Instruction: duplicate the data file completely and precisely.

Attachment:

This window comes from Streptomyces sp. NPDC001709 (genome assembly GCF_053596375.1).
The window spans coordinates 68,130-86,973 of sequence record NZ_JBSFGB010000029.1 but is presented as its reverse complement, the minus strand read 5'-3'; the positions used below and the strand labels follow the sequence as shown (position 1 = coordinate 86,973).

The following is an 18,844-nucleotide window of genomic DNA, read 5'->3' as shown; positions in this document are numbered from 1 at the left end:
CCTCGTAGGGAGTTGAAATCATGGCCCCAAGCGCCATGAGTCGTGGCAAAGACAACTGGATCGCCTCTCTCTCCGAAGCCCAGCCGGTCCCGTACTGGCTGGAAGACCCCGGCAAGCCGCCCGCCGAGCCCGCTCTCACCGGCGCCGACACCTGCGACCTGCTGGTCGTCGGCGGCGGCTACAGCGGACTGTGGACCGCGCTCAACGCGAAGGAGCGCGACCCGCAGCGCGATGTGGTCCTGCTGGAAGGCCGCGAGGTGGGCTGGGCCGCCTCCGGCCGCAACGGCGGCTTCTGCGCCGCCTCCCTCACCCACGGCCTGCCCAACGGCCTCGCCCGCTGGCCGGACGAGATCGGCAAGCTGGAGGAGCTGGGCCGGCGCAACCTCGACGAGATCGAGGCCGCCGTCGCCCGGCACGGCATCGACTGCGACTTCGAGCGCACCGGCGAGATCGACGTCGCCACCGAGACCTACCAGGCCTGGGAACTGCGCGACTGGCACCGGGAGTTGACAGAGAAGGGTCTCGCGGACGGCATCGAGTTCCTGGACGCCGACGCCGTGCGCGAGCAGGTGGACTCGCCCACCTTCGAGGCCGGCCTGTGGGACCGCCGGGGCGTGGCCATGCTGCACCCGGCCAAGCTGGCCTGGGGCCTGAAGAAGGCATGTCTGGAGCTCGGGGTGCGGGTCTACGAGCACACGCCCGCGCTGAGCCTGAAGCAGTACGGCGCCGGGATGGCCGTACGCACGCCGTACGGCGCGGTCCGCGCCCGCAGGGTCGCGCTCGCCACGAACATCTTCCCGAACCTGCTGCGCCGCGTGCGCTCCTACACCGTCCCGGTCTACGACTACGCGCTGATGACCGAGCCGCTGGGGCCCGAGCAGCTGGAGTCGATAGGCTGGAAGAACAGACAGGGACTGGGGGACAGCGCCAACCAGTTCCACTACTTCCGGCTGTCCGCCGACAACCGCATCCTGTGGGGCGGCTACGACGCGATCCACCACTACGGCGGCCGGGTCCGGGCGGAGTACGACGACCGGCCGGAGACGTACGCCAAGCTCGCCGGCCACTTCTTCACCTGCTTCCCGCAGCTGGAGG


This window comes from Streptomyces sp. NPDC001709 (genome assembly GCF_053596375.1).
The window spans coordinates 68,130-86,973 of sequence record NZ_JBSFGB010000029.1 but is presented as its reverse complement, the minus strand read 5'-3'; the positions used below and the strand labels follow the sequence as shown (position 1 = coordinate 86,973).

The following is an 18,844-nucleotide window of genomic DNA, read 5'->3' as shown; positions in this document are numbered from 1 at the left end:
CCTCGTAGGGAGTTGAAATCATGGCCCCAAGCGCCATGAGTCGTGGCAAAGACAACTGGATCGCCTCTCTCTCCGAAGCCCAGCCGGTCCCGTACTGGCTGGAAGACCCCGGCAAGCCGCCCGCCGAGCCCGCTCTCACCGGCGCCGACACCTGCGACCTGCTGGTCGTCGGCGGCGGCTACAGCGGACTGTGGACCGCGCTCAACGCGAAGGAGCGCGACCCGCAGCGCGATGTGGTCCTGCTGGAAGGCCGCGAGGTGGGCTGGGCCGCCTCCGGCCGCAACGGCGGCTTCTGCGCCGCCTCCCTCACCCACGGCCTGCCCAACGGCCTCGCCCGCTGGCCGGACGAGATCGGCAAGCTGGAGGAGCTGGGCCGGCGCAACCTCGACGAGATCGAGGCCGCCGTCGCCCGGCACGGCATCGACTGCGACTTCGAGCGCACCGGCGAGATCGACGTCGCCACCGAGACCTACCAGGCCTGGGAACTGCGCGACTGGCACCGGGAGTTGACAGAGAAGGGTCTCGCGGACGGCATCGAGTTCCTGGACGCCGACGCCGTGCGCGAGCAGGTGGACTCGCCCACCTTCGAGGCCGGCCTGTGGGACCGCCGGGGCGTGGCCATGCTGCACCCGGCCAAGCTGGCCTGGGGCCTGAAGAAGGCATGTCTGGAGCTCGGGGTGCGGGTCTACGAGCACACGCCCGCGCTGAGCCTGAAGCAGTACGGCGCCGGGATGGCCGTACGCACGCCGTACGGCGCGGTCCGCGCCCGCAGGGTCGCGCTCGCCACGAACATCTTCCCGAACCTGCTGCGCCGCGTGCGCTCCTACACCGTCCCGGTCTACGACTACGCGCTGATGACCGAGCCGCTGGGGCCCGAGCAGCTGGAGTCGATAGGCTGGAAGAACAGACAGGGACTGGGGGACAGCGCCAACCAGTTCCACTACTTCCGGCTGTCCGCCGACAACCGCATCCTGTGGGGCGGCTACGACGCGATCCACCACTACGGCGGCCGGGTCCGGGCGGAGTACGACGACCGGCCGGAGACGTACGCCAAGCTCGCCGGCCACTTCTTCACCTGCTTCCCGCAGCTGGAGG